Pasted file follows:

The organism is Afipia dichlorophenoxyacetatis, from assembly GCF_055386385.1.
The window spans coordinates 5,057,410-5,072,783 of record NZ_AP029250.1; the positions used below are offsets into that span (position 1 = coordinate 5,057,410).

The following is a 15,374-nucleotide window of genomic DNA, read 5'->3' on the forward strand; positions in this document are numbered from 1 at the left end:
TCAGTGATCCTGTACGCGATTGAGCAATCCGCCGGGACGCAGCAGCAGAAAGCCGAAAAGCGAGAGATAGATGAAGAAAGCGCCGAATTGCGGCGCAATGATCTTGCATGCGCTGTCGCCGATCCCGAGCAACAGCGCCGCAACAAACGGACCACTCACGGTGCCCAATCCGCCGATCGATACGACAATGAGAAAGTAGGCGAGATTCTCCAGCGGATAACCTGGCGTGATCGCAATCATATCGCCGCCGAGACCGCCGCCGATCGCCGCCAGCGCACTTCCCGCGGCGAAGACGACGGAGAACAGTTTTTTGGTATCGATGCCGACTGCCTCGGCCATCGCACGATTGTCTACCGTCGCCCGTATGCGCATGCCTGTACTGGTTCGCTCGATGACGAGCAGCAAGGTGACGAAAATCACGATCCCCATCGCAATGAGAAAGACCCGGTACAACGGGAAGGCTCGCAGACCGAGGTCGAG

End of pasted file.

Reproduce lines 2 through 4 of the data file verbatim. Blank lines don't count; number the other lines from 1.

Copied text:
The window spans coordinates 5,057,410-5,072,783 of record NZ_AP029250.1; the positions used below are offsets into that span (position 1 = coordinate 5,057,410).

The following is a 15,374-nucleotide window of genomic DNA, read 5'->3' on the forward strand; positions in this document are numbered from 1 at the left end:
TCAGTGATCCTGTACGCGATTGAGCAATCCGCCGGGACGCAGCAGCAGAAAGCCGAAAAGCGAGAGATAGATGAAGAAAGCGCCGAATTGCGGCGCAATGATCTTGCATGCGCTGTCGCCGATCCCGAGCAACAGCGCCGCAACAAACGGACCACTCACGGTGCCCAATCCGCCGATCGATACGACAATGAGAAAGTAGGCGAGATTCTCCAGCGGATAACCTGGCGTGATCGCAATCATATCGCCGCCGAGACCGCCGCCGATCGCCGCCAGCGCACTTCCCGCGGCGAAGACGACGGAGAACAGTTTTTTGGTATCGATGCCGACTGCCTCGGCCATCGCACGATTGTCTACCGTCGCCCGTATGCGCATGCCTGTACTGGTTCGCTCGATGACGAGCAGCAAGGTGACGAAAATCACGATCCCCATCGCAATGAGAAAGACCCGGTACAACGGGAAGGCTCGCAGACCGAGGTCGAG